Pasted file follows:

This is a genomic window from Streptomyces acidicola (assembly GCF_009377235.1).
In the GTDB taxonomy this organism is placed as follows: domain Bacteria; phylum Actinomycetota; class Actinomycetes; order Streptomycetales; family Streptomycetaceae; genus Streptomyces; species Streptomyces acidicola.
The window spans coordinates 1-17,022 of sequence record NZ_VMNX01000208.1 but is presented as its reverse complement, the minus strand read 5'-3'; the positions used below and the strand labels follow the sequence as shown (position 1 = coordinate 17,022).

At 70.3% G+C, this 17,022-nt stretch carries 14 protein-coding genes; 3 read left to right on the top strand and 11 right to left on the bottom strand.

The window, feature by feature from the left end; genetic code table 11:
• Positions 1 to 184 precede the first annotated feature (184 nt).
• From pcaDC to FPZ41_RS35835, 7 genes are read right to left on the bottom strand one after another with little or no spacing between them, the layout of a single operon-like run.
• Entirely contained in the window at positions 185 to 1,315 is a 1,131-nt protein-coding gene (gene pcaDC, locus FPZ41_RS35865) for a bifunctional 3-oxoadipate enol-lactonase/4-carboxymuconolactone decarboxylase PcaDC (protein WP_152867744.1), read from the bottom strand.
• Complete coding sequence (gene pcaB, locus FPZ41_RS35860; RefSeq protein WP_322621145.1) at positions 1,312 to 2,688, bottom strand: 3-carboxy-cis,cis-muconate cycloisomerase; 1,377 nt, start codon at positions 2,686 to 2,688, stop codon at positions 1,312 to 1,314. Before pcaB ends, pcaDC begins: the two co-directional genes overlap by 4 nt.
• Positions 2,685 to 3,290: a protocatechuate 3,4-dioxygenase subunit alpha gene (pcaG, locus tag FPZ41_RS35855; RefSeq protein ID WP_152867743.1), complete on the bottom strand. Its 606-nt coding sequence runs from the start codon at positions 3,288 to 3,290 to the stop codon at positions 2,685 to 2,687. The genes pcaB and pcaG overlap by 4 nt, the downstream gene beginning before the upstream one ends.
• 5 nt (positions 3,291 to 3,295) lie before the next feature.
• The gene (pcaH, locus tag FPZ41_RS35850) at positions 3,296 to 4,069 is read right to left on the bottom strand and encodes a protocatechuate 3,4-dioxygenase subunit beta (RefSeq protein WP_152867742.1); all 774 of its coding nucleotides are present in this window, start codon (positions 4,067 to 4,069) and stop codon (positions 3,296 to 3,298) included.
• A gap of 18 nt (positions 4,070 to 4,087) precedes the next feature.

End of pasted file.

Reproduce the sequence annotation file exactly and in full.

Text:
This is a genomic window from Streptomyces acidicola (assembly GCF_009377235.1).
In the GTDB taxonomy this organism is placed as follows: domain Bacteria; phylum Actinomycetota; class Actinomycetes; order Streptomycetales; family Streptomycetaceae; genus Streptomyces; species Streptomyces acidicola.
The window spans coordinates 1-17,022 of sequence record NZ_VMNX01000208.1 but is presented as its reverse complement, the minus strand read 5'-3'; the positions used below and the strand labels follow the sequence as shown (position 1 = coordinate 17,022).

At 70.3% G+C, this 17,022-nt stretch carries 14 protein-coding genes; 3 read left to right on the top strand and 11 right to left on the bottom strand.

The window, feature by feature from the left end; genetic code table 11:
• Positions 1 to 184 precede the first annotated feature (184 nt).
• From pcaDC to FPZ41_RS35835, 7 genes are read right to left on the bottom strand one after another with little or no spacing between them, the layout of a single operon-like run.
• Entirely contained in the window at positions 185 to 1,315 is a 1,131-nt protein-coding gene (gene pcaDC, locus FPZ41_RS35865) for a bifunctional 3-oxoadipate enol-lactonase/4-carboxymuconolactone decarboxylase PcaDC (protein WP_152867744.1), read from the bottom strand.
• Complete coding sequence (gene pcaB, locus FPZ41_RS35860; RefSeq protein WP_322621145.1) at positions 1,312 to 2,688, bottom strand: 3-carboxy-cis,cis-muconate cycloisomerase; 1,377 nt, start codon at positions 2,686 to 2,688, stop codon at positions 1,312 to 1,314. Before pcaB ends, pcaDC begins: the two co-directional genes overlap by 4 nt.
• Positions 2,685 to 3,290: a protocatechuate 3,4-dioxygenase subunit alpha gene (pcaG, locus tag FPZ41_RS35855; RefSeq protein ID WP_152867743.1), complete on the bottom strand. Its 606-nt coding sequence runs from the start codon at positions 3,288 to 3,290 to the stop codon at positions 2,685 to 2,687. The genes pcaB and pcaG overlap by 4 nt, the downstream gene beginning before the upstream one ends.
• 5 nt (positions 3,291 to 3,295) lie before the next feature.
• The gene (pcaH, locus tag FPZ41_RS35850) at positions 3,296 to 4,069 is read right to left on the bottom strand and encodes a protocatechuate 3,4-dioxygenase subunit beta (RefSeq protein WP_152867742.1); all 774 of its coding nucleotides are present in this window, start codon (positions 4,067 to 4,069) and stop codon (positions 3,296 to 3,298) included.
• A gap of 18 nt (positions 4,070 to 4,087) precedes the next feature.